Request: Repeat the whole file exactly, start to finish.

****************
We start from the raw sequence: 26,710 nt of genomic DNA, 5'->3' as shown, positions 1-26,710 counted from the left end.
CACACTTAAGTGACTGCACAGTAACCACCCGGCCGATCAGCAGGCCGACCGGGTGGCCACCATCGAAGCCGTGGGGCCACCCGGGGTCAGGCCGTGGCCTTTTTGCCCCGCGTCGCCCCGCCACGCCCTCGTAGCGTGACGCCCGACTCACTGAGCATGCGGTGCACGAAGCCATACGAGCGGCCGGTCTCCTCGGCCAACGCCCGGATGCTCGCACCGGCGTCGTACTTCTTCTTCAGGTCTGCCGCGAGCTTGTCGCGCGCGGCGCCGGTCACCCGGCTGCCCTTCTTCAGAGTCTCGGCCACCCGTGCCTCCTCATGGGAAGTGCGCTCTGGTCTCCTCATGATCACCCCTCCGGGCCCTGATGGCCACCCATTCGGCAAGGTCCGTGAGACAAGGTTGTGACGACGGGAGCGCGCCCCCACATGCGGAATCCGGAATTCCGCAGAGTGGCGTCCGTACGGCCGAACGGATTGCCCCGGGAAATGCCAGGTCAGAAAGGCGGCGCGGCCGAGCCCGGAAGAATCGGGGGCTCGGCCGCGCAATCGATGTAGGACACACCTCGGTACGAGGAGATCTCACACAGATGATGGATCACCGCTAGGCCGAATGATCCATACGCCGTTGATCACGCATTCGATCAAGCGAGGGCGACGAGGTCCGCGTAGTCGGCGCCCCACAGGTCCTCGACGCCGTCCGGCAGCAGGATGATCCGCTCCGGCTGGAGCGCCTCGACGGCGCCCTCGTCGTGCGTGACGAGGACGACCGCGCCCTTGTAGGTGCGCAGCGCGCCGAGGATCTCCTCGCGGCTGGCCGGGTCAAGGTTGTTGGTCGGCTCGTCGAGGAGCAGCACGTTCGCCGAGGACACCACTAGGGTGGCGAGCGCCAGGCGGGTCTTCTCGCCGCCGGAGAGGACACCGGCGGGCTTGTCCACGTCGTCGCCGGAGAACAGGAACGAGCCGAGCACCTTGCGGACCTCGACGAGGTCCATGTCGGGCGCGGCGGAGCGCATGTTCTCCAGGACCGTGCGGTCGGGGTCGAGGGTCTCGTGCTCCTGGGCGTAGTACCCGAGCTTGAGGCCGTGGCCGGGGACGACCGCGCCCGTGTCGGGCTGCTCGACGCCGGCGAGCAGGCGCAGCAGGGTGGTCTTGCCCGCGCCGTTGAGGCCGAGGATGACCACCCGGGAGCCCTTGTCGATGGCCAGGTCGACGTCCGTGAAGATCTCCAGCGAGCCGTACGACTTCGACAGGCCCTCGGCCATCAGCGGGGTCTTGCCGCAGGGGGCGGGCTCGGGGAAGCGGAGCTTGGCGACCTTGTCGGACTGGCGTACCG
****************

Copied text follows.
We start from the raw sequence: 26,710 nt of genomic DNA, 5'->3' as shown, positions 1-26,710 counted from the left end.
CACACTTAAGTGACTGCACAGTAACCACCCGGCCGATCAGCAGGCCGACCGGGTGGCCACCATCGAAGCCGTGGGGCCACCCGGGGTCAGGCCGTGGCCTTTTTGCCCCGCGTCGCCCCGCCACGCCCTCGTAGCGTGACGCCCGACTCACTGAGCATGCGGTGCACGAAGCCATACGAGCGGCCGGTCTCCTCGGCCAACGCCCGGATGCTCGCACCGGCGTCGTACTTCTTCTTCAGGTCTGCCGCGAGCTTGTCGCGCGCGGCGCCGGTCACCCGGCTGCCCTTCTTCAGAGTCTCGGCCACCCGTGCCTCCTCATGGGAAGTGCGCTCTGGTCTCCTCATGATCACCCCTCCGGGCCCTGATGGCCACCCATTCGGCAAGGTCCGTGAGACAAGGTTGTGACGACGGGAGCGCGCCCCCACATGCGGAATCCGGAATTCCGCAGAGTGGCGTCCGTACGGCCGAACGGATTGCCCCGGGAAATGCCAGGTCAGAAAGGCGGCGCGGCCGAGCCCGGAAGAATCGGGGGCTCGGCCGCGCAATCGATGTAGGACACACCTCGGTACGAGGAGATCTCACACAGATGATGGATCACCGCTAGGCCGAATGATCCATACGCCGTTGATCACGCATTCGATCAAGCGAGGGCGACGAGGTCCGCGTAGTCGGCGCCCCACAGGTCCTCGACGCCGTCCGGCAGCAGGATGATCCGCTCCGGCTGGAGCGCCTCGACGGCGCCCTCGTCGTGCGTGACGAGGACGACCGCGCCCTTGTAGGTGCGCAGCGCGCCGAGGATCTCCTCGCGGCTGGCCGGGTCAAGGTTGTTGGTCGGCTCGTCGAGGAGCAGCACGTTCGCCGAGGACACCACTAGGGTGGCGAGCGCCAGGCGGGTCTTCTCGCCGCCGGAGAGGACACCGGCGGGCTTGTCCACGTCGTCGCCGGAGAACAGGAACGAGCCGAGCACCTTGCGGACCTCGACGAGGTCCATGTCGGGCGCGGCGGAGCGCATGTTCTCCAGGACCGTGCGGTCGGGGTCGAGGGTCTCGTGCTCCTGGGCGTAGTACCCGAGCTTGAGGCCGTGGCCGGGGACGACCGCGCCCGTGTCGGGCTGCTCGACGCCGGCGAGCAGGCGCAGCAGGGTGGTCTTGCCCGCGCCGTTGAGGCCGAGGATGACCACCCGGGAGCCCTTGTCGATGGCCAGGTCGACGTCCGTGAAGATCTCCAGCGAGCCGTACGACTTCGACAGGCCCTCGGCCATCAGCGGGGTCTTGCCGCAGGGGGCGGGCTCGGGGAAGCGGAGCTTGGCGACCTTGTCGGACTGGCGTACCG